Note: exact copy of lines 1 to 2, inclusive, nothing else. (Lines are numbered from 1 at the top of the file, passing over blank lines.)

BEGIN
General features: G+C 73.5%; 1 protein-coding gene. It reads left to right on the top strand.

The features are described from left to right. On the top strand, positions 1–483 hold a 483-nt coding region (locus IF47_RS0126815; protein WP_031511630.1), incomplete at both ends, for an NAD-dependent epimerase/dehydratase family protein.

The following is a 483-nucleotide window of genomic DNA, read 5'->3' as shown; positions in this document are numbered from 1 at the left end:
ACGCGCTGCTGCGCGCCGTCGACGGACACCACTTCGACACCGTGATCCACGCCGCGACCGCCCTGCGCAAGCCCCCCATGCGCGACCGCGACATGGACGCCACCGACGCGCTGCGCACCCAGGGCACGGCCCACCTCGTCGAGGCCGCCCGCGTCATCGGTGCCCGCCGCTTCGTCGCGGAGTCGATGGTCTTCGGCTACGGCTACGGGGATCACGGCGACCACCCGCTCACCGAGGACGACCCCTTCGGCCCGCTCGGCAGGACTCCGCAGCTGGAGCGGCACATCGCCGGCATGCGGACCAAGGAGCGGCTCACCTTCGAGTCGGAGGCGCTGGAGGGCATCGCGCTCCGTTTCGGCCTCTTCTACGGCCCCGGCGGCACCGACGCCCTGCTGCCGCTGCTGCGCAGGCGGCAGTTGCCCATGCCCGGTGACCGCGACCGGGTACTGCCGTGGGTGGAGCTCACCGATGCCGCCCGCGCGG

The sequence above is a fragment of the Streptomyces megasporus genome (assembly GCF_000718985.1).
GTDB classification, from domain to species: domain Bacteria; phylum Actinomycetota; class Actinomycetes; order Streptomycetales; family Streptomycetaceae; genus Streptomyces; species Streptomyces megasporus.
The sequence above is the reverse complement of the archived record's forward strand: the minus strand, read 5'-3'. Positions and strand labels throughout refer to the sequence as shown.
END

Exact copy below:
General features: G+C 73.5%; 1 protein-coding gene. It reads left to right on the top strand.

The features are described from left to right. On the top strand, positions 1–483 hold a 483-nt coding region (locus IF47_RS0126815; protein WP_031511630.1), incomplete at both ends, for an NAD-dependent epimerase/dehydratase family protein.